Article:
During restoration work some interesting finds were made.  It had previously been thought that the fourteenth century tower was the oldest part of Taxal Church but workmen had discovered foundations, floors and other ruins of a twelth century building of smaller dimensions than the present structure.

The Downes family was still resident in the neighbourhood and had donated a window at a cost of £35 in memory or the Rev William Downes who was rector in the thirteenth century..  Another stained glass window costing £170 had been installed in memory of the late John Dixon.  Renovation of the rectory house had just been completed at a cost of £200 borne by Mr Evans.

Restoration of the church was soon completed and on 19th October 1889, the Manchester Times reported that a re-opening service had been held; Rev Sam Evans being the preacher.



There was soon to be dissent in Taxal parish.

THE ANNUAL VESTRY MEETING April 1888

An argument had ensued over the ownership of the minute book and the legality of the wardens collecting pew rents. There were allusions to dishonest acts. Mr John Nall objected to the Rector's insinuation that he had misappropriated the church money. Mr. Evans denied such accusation and claimed that it was false, that it was Mr.Nall himself causing the squabble and he was a coward.  Amidst great uproar, Mr Nall said that "the Rector would see whether he was a coward or not before he had done with him".  The Rector's reply was that he would "take Mr. Nall by the neck and remove him".  Above the uproar, Mr.Nall shouted "Where should I be while you were doing that ?".  The meeting was terminated and the warden proposed that to avoid unseemly scenes, future meetings should be held in Whaley Bridge.

A QUESTION OF GRAVES

In May 1888 a meeting was held at the Mechanics Institute to consider a proposed application by John Nall to the Consistory Court for "a faculty appropriating and confirming to him six graves". It was intended that the meeting should be held in the church vestry but the rector refused to sign the notice or to allow the meeting.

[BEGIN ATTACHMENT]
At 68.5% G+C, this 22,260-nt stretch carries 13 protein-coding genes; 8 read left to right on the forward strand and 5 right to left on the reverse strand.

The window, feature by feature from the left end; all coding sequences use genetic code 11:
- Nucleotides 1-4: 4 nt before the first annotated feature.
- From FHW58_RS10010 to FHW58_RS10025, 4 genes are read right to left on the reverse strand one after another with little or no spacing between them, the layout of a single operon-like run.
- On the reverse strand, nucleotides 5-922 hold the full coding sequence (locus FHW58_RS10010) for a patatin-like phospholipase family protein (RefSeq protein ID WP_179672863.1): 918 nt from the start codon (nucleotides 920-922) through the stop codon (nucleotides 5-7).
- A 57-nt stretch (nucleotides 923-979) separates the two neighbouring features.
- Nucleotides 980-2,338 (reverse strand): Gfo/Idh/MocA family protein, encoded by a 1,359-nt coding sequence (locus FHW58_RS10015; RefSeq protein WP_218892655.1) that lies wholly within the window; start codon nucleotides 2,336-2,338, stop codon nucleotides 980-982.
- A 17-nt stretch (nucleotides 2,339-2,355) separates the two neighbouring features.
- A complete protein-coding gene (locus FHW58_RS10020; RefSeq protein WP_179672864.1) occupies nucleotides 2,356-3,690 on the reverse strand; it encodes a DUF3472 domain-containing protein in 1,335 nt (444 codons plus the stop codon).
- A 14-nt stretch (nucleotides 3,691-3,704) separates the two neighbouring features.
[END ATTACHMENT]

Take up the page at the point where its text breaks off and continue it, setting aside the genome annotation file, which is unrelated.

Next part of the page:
Mr Nall had purchased the land in the churchyard for six vaults in 1884 when the Rev. W. Whitworth was rector.  He had paid £15 for the plots, one of which contained the grave of his daughter. He believed the transaction to be legal and spent a further £208 in completion of the vaults.

A few days after the annual vestry meeting in April, the Rev Evans wrote to Mr Nall offering to pay back the cost of two of the vaults if the latter would return the receipts and remove his structures, restoring the land to its previous state. Mr Nall heard that the rector had alluded to the graves from the pulpit a couple of weeks previously.

Mr. Nall had been advised by the Chancellor's Proctor to call the meeting to gain approval for his action in applying to the court. Already 300 parishoners had supported him in writing. Chairman of the meeting James Kirk J.P. said that if Mr. Nall had paid for the graves, he should expect to have them and the meeting should give it's support. Lieut. Col. Hall J.P. said "he was sure that they all regretted that Mr.Evans had seen fit to take the course he had, for it touched a man's tenderest parts when it affected the resting place of his dead". Mr.D.Smith J.P. said that the rector was within his rights in doing what he had done although it rarely happened and was seen as being very uncharitable.

A motion in favour of Mr. Nall was carried unanimously.

THE CONSISTORY COURT

The Rev Chancellor Espin D.D. held a court early in June 1888.  He considered the application by John Nall for "a faculty appropriating and conferring to him six graves or burying places in Taxal Churchyard.  Mr.Fletcher of Chester appeared as Proctor for the applicant and the Rev Evans conducted his own case.  The Chancellor complained of persons forwarding him private communications in respect of cases in litigation. Mr Fletcher denied that his client had done this nor had any knowledge of any such communication.